Aside from Murphy being a left-handed hitter and Refsnyder being a right-handed hitter, yeah I think that is a pretty good comparison. I would hope Refsnyder could develop into a better defender than Murphy, who remains comfortably below-average, but it might not happen. Second base is hard. One big difference between the two is strikeouts — Refsnyder struck out 105 times in 577 plate appearances last year between Double-A and Triple-A while Murphy’s career-high is 95 strikeouts in 697 plate appearances back in 2013. If Refsnyder turned into a right-handed Murphy, I’d be very happy with that.

Mark asks: Is it just me or don’t you find it a little odd we’re now 42 days away from spring training and the Yanks still haven’t hired a hitting coach (not to mention a 1B coach too)?  You would think after last year’s feeble offensive output, Brian Cashman would have not only hired a hitting coach but also the team’s first ever assistant hitting coach by now!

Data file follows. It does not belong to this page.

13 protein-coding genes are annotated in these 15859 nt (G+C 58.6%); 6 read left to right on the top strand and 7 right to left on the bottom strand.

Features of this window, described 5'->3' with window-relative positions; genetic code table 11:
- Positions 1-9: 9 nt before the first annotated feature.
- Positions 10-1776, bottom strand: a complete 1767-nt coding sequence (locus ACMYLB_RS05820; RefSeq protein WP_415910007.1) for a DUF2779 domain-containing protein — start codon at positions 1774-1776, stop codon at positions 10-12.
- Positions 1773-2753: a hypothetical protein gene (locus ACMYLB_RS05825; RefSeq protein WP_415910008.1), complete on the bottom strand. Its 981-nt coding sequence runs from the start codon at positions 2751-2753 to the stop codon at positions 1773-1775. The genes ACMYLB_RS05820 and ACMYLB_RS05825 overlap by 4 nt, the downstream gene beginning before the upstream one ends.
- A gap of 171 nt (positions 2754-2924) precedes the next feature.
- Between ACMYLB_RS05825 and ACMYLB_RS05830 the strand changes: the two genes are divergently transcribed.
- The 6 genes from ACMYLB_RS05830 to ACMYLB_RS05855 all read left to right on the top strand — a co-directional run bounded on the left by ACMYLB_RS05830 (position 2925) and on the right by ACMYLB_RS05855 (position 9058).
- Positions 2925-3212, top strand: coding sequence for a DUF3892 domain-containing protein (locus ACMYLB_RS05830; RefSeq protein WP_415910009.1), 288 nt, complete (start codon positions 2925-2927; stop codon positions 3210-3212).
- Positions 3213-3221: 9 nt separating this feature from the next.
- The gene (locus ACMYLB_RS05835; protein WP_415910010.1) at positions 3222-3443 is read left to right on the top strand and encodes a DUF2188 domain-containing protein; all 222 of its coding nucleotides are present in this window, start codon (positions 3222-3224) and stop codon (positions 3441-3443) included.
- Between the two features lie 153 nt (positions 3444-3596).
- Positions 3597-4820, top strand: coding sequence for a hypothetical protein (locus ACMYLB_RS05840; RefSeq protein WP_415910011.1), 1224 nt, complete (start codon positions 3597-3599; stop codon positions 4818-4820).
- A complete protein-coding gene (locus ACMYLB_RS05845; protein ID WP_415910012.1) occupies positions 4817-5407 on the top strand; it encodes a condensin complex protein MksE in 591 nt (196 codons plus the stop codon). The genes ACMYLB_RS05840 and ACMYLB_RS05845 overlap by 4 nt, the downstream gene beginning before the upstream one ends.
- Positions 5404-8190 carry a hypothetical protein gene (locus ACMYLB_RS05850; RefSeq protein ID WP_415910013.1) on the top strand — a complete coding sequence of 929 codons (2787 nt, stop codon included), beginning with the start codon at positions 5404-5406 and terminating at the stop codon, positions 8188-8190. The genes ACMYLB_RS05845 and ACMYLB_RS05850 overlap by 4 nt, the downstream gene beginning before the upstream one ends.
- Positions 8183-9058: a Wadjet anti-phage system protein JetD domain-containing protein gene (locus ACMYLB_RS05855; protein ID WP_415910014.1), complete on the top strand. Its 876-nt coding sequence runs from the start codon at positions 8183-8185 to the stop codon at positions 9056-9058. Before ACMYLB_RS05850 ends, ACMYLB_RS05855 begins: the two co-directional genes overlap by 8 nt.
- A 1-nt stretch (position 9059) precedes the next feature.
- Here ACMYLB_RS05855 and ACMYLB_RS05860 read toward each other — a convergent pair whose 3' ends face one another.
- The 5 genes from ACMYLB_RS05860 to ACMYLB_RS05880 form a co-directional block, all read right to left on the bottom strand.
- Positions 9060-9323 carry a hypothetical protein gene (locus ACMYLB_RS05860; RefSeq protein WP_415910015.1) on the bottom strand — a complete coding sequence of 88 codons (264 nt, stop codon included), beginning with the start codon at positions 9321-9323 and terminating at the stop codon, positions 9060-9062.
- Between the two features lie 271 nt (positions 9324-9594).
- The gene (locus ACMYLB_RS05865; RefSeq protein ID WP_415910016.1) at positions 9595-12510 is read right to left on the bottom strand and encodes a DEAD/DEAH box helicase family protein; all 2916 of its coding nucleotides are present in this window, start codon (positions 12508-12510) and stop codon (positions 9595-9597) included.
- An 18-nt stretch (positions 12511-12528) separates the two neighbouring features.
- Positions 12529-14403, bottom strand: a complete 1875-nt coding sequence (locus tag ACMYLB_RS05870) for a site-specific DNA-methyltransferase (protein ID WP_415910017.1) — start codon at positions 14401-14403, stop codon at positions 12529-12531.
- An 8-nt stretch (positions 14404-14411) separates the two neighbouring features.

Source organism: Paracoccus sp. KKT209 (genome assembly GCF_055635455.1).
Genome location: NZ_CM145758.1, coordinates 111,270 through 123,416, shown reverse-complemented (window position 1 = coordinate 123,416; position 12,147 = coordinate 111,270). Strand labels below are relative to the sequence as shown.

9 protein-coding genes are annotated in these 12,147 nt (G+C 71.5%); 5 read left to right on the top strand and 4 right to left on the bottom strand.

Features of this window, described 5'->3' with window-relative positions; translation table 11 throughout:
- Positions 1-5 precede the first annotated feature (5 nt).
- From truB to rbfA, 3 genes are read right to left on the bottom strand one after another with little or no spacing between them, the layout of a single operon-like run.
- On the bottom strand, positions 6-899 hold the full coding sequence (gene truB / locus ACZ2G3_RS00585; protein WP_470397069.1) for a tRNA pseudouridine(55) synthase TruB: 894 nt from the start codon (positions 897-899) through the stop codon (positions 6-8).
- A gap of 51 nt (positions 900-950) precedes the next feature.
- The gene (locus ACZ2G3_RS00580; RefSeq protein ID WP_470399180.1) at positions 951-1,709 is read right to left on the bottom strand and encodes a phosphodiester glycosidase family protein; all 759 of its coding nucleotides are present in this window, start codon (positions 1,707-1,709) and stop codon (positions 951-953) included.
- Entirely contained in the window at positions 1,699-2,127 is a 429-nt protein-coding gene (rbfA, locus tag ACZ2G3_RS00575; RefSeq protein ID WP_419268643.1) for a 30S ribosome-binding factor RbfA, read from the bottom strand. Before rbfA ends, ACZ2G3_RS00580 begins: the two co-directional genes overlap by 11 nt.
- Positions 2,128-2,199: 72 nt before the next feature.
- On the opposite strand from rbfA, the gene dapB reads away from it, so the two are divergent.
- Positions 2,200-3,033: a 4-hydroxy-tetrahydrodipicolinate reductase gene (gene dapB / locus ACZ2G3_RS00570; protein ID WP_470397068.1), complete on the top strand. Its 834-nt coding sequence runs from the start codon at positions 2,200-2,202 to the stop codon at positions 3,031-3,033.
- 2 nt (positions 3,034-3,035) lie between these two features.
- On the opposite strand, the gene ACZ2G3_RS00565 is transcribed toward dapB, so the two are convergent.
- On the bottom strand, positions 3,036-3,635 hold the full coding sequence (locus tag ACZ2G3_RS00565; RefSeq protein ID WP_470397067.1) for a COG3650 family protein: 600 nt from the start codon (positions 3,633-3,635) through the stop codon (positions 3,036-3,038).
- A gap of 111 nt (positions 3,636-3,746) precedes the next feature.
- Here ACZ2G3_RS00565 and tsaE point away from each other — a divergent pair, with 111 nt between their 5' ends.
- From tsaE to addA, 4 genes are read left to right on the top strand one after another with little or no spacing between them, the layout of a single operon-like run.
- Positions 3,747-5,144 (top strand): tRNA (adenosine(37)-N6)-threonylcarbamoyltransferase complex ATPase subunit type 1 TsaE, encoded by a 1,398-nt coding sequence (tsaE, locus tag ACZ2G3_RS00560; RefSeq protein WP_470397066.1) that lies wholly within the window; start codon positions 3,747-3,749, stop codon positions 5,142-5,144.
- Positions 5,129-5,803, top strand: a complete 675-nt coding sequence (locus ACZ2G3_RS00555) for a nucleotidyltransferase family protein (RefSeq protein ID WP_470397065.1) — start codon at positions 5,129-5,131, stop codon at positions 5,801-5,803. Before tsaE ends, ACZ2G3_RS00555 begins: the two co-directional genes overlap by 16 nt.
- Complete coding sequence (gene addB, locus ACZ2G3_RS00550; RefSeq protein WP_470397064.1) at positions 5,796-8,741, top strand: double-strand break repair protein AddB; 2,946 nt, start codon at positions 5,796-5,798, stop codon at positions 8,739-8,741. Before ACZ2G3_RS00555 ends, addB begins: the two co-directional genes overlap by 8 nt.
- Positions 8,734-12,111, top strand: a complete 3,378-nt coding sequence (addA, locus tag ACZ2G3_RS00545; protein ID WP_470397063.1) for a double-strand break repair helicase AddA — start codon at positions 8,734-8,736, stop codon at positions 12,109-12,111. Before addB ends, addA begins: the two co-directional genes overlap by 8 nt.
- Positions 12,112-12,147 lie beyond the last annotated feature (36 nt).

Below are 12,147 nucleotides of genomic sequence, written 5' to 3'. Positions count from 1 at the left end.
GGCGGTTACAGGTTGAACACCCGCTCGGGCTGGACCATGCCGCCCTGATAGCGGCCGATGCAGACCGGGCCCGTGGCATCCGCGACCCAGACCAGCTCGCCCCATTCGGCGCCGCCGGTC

Yep! Surprisingly, the knee-jerk reaction of firing the old hitting coach– I thought it was pretty obvious someone was going to take the fall after the Yankees missed the postseason for the second straight year, and once Cashman re-signed, Kevin Long was the obvious candidate to fall on the sword — may not be working out as well as expected. Just about every team has filled their coaching vacancies already. The pickin’s are slim. I’m of the belief that hitting coaches, while important, do not have nearly as much impact as everyone seems to think. The Yankees will hire someone eventually and everyone will blame him when the offense stinks again in 2015. Circle of life.